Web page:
You may need oxygen on the ground when changing flights. This is because some airports are at high altitudes. Airlines do not provide oxygen for use at airports. Try to get a direct flight to your destination where possible. Don’t assume that planes will have oxygen on board. They carry emergency supplies but not enough for several hours. Remember to check with your airline.
You need permission from airlines to take on board and use any electrical equipment and medical devices that you might need during the flight. This includes nebulisers and continuous positive airway pressure (CPAP) machines, used to treat the condition obstructive sleep apnoea. Any equipment must be battery operated and you will not be allowed to use it during take-off or landing. You should also check whether any airports you are travelling through have rules about electrical equipment. For some people with a lung condition, using an inhaler with a spacer (a device that allows more medication to get into the lungs) can be as effective as using a nebuliser, so travelling with a spacer instead might be feasible. This is not the case for everyone, so speak to your doctor or health care professional when planning your trip.
Longer flights can carry health risks for anyone, because of the effects of sitting for long periods without much exercise. There is no evidence of extra risk for people with a lung condition, except for people with lung cancer who are more at risk of deep vein thrombosis (clots in the veins). You should speak to your doctor before you travel if you have any concerns.
Any chest infection should be completely treated before you fly home, and you should have medical approval before flying home.
You may not be. Check your travel insurance policy, and make sure you are fully covered for any medical costs that arise in connection with your lung condition. It is important that your travel insurance includes the cost of return by air ambulance if you were to become too ill to return on a commercial flight. Some policies exclude costs arising due to pre-existing health conditions. Many will not cover you for costs arising due to your lung condition unless you have a written note from your doctor that he or she feels you are fit to fly. Remember – it is very important to have comprehensive travel insurance in place before you travel. Read the section on ‘Travel insurance’ for more information.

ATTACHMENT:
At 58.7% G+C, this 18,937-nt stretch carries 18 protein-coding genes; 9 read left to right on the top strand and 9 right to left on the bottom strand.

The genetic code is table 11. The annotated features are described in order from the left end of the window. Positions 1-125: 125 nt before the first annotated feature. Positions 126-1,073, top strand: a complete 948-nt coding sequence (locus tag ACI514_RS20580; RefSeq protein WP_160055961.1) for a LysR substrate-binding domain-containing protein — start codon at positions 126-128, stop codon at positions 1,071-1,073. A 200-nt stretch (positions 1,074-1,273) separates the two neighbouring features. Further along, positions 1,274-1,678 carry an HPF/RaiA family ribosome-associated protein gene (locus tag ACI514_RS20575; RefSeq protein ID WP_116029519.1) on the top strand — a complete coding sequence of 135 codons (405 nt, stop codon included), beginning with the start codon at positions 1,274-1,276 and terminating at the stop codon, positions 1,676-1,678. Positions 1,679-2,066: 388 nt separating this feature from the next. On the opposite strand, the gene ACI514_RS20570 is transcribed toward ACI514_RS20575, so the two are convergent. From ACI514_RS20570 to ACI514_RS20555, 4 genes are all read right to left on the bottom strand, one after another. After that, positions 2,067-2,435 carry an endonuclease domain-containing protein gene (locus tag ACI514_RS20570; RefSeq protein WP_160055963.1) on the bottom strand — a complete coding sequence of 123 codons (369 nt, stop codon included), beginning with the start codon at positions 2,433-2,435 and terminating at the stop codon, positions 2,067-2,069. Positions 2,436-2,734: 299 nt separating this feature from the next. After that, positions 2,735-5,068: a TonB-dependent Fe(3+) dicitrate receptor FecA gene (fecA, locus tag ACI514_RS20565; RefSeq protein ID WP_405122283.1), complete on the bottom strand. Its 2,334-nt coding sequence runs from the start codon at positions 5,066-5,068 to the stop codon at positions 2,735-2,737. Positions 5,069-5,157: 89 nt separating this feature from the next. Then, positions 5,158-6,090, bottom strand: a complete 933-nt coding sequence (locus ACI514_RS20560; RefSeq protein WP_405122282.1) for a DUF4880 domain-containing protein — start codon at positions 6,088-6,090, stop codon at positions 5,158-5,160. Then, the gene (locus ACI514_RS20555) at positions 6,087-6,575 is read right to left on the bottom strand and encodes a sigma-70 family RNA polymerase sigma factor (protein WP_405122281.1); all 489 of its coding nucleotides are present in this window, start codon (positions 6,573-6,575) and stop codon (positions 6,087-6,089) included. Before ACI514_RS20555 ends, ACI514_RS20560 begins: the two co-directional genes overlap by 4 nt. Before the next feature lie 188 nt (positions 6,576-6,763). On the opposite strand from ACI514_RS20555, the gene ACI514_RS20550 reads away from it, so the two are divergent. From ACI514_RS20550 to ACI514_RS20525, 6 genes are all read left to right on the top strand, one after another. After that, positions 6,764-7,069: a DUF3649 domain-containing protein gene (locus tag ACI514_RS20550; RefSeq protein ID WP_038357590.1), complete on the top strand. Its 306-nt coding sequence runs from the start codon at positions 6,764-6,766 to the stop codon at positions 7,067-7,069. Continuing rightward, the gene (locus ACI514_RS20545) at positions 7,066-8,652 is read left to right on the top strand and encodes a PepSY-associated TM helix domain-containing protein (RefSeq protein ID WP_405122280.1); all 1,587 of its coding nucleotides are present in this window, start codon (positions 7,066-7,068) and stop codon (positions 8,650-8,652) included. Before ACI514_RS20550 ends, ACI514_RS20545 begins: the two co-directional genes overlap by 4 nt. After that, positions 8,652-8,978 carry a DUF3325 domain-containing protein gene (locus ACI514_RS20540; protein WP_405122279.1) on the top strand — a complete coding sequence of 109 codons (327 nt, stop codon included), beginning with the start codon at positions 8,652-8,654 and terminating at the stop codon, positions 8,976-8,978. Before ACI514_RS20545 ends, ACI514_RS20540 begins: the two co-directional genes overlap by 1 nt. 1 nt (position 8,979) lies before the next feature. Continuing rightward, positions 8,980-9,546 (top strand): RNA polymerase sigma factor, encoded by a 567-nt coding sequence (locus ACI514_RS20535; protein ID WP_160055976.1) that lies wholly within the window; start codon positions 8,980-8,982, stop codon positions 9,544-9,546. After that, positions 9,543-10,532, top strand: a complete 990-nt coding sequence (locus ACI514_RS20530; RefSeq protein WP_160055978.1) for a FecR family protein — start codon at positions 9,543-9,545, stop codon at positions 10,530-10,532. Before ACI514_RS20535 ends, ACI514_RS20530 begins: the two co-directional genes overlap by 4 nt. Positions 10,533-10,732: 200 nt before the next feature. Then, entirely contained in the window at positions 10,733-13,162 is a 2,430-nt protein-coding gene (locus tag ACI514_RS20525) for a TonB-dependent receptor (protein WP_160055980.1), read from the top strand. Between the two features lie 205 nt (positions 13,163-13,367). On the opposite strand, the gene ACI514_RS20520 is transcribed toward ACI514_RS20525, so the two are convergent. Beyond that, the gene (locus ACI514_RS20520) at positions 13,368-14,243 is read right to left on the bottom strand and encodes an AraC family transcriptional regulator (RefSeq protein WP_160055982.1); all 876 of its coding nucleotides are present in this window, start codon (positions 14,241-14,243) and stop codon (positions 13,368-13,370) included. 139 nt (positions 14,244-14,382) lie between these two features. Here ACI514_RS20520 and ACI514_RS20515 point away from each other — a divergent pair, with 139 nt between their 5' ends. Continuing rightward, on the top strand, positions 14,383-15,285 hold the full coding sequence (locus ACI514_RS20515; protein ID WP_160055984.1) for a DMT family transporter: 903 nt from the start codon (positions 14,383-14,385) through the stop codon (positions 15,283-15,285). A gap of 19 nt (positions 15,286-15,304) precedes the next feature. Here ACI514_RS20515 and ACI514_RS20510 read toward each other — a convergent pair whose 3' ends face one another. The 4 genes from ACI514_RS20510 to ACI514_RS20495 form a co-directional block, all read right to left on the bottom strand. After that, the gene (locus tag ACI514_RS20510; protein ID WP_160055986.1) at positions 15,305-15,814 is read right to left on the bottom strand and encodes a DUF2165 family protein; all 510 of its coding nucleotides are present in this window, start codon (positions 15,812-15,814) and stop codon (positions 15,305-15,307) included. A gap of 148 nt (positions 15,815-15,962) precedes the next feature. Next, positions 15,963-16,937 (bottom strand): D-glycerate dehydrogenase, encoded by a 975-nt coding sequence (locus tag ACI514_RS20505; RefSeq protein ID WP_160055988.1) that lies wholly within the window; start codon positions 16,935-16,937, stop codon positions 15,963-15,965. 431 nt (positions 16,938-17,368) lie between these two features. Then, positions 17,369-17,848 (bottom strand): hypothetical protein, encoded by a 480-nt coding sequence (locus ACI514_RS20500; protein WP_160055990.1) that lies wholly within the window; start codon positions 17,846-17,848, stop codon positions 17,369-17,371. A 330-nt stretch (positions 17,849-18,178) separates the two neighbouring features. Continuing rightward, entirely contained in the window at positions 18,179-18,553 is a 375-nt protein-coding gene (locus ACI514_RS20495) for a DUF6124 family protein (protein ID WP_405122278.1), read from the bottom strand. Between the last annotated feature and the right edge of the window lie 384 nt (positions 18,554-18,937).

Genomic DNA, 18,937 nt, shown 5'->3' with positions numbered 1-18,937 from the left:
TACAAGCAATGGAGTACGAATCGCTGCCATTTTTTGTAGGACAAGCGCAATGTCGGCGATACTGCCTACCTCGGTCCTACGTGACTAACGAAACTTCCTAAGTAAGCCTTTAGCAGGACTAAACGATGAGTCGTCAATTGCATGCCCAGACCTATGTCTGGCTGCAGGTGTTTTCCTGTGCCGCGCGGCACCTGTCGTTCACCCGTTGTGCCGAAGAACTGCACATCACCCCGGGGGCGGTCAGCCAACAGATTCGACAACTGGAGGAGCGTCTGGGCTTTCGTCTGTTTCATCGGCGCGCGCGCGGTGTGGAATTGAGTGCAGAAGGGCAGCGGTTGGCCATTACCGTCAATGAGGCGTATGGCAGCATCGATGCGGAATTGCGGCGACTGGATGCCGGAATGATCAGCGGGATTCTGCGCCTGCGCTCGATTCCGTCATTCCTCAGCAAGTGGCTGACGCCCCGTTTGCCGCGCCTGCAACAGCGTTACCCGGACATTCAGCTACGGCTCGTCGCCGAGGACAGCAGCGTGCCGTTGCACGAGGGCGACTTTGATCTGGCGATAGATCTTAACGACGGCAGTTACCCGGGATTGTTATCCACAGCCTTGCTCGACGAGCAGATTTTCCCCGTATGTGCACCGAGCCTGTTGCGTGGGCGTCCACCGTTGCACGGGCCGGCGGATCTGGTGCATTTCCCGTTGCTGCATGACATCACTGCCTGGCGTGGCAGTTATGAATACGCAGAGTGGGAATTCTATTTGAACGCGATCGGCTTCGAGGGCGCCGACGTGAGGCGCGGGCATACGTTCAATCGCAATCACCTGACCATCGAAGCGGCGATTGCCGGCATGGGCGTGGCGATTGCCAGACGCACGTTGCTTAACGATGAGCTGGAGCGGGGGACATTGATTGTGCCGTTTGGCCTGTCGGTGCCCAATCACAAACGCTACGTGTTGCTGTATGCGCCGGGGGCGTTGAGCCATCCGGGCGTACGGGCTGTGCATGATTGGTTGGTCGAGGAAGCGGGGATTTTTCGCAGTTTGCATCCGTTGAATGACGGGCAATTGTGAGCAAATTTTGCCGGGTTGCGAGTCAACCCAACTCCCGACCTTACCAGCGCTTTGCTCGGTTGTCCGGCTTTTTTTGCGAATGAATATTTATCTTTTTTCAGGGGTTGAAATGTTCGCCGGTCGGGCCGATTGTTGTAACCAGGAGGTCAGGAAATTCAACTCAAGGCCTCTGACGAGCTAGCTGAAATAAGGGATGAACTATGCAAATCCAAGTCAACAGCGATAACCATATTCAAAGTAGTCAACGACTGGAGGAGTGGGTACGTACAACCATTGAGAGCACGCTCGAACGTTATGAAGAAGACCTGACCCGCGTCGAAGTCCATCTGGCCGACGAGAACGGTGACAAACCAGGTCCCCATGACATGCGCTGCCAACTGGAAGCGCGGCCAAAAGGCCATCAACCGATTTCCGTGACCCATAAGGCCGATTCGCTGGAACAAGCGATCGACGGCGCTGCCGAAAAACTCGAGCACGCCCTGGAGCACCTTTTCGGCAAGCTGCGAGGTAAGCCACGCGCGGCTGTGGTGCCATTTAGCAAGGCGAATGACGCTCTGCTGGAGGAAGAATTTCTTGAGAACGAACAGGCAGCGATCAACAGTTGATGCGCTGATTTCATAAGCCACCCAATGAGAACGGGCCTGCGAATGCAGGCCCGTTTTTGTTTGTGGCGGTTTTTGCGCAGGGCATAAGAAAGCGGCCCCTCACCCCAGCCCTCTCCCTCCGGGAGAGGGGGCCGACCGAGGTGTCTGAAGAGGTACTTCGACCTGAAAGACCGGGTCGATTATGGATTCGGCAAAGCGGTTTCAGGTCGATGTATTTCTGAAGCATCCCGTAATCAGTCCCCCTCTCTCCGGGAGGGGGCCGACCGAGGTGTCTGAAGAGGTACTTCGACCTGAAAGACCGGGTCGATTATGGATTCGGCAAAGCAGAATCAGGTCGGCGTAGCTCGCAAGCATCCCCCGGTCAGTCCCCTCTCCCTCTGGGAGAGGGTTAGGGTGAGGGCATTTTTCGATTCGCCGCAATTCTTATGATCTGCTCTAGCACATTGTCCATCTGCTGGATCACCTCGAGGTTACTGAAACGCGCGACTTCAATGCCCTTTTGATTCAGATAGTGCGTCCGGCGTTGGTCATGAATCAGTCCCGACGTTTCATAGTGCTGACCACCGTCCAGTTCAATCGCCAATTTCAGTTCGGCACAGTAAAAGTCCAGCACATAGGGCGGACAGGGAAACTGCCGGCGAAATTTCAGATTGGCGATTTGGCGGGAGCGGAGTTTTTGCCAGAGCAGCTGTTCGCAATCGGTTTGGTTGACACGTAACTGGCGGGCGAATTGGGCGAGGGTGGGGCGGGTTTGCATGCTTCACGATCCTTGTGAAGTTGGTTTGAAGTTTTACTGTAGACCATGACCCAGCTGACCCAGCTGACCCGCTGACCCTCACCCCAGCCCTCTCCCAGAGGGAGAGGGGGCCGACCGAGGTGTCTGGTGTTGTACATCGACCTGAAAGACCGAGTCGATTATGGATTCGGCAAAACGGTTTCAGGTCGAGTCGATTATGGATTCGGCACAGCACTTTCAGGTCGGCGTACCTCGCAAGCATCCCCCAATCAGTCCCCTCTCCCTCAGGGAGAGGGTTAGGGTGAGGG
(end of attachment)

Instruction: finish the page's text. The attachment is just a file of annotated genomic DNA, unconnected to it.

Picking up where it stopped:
- Ask your doctor well in advance for a letter to take in your hand luggage with details of your condition, your medication and any metal implants that have been put in your body as part of your treatment. Such devices may include metal coils inserted into your blood vessels.
- Be sure to take your inhalers and any other medication you may need in your carry-on bags.
- If you get breathless when walking, make sure you arrange for help at the airport. The distance between the check-in lounge and the departure gates can be long. Disabled assistance at airports should be arranged at least 48 hours before you travel.
- When you are on the plane try to move about every hour or so and exercise your legs. Sitting for too long in one position can lead to blood clots in the legs.
- Drink plenty of water and non-alcoholic drinks during the flight.
- Remember the golden rule: if you are in any doubt about travelling, check with your doctor or health care professional before you arrange your holiday and flights.
For people who travel often, the Frequent Traveller’s Medical Card (FREMEC) contains important medical information about your care, replacing forms otherwise necessary for every flight. Once you have registered, the reservations office has your travel requirements on record so that special assistance can be arranged when you fly. The length of time the card is valid for depends on the nature of your symptoms. FREMEC is issued by many airlines but if you fly with an airline other than the one that issued your FREMEC card, you should check with the new airline that it is valid.
The Civil Aviation Authority’s Aviation Health Unit (AHU) is a source of up-to-date information on and advice about health issues and flying. You can contact the AHU on 01293 573674 or by emailing firstname.lastname@example.org.
For information about all airports, including contact details for special assistance and medical enquiries, visit www.airport-guides.net.
0121 767 7878
0844 355 1801
0871 334 4344
Liverpool John Lennon
0871 521 8484
0131 344 3486
01582 405 100
0844 892 0322, option 2
08712 710 711
0141 842 7568
0844 335 1803
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Last reviewed: May 2012
Due for review: May 2014